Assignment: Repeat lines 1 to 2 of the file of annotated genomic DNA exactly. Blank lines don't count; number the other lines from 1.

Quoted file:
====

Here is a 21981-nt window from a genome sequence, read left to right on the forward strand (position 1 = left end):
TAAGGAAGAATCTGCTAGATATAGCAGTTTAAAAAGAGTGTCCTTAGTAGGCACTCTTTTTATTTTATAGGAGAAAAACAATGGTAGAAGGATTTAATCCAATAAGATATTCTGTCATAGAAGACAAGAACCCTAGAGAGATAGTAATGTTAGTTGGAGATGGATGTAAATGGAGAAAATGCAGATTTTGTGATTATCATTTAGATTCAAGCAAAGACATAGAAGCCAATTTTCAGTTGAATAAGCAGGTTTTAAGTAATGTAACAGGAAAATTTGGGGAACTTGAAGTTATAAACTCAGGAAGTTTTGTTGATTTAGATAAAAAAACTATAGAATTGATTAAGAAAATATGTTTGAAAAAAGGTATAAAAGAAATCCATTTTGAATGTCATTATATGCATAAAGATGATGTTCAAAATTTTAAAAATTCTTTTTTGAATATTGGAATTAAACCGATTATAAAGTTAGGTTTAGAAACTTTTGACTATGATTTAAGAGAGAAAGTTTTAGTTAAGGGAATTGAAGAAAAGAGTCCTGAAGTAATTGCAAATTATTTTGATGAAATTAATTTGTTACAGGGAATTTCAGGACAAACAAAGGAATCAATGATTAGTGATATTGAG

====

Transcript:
Here is a 21981-nt window from a genome sequence, read left to right on the forward strand (position 1 = left end):
TAAGGAAGAATCTGCTAGATATAGCAGTTTAAAAAGAGTGTCCTTAGTAGGCACTCTTTTTATTTTATAGGAGAAAAACAATGGTAGAAGGATTTAATCCAATAAGATATTCTGTCATAGAAGACAAGAACCCTAGAGAGATAGTAATGTTAGTTGGAGATGGATGTAAATGGAGAAAATGCAGATTTTGTGATTATCATTTAGATTCAAGCAAAGACATAGAAGCCAATTTTCAGTTGAATAAGCAGGTTTTAAGTAATGTAACAGGAAAATTTGGGGAACTTGAAGTTATAAACTCAGGAAGTTTTGTTGATTTAGATAAAAAAACTATAGAATTGATTAAGAAAATATGTTTGAAAAAAGGTATAAAAGAAATCCATTTTGAATGTCATTATATGCATAAAGATGATGTTCAAAATTTTAAAAATTCTTTTTTGAATATTGGAATTAAACCGATTATAAAGTTAGGTTTAGAAACTTTTGACTATGATTTAAGAGAGAAAGTTTTAGTTAAGGGAATTGAAGAAAAGAGTCCTGAAGTAATTGCAAATTATTTTGATGAAATTAATTTGTTACAGGGAATTTCAGGACAAACAAAGGAATCAATGATTAGTGATATTGAG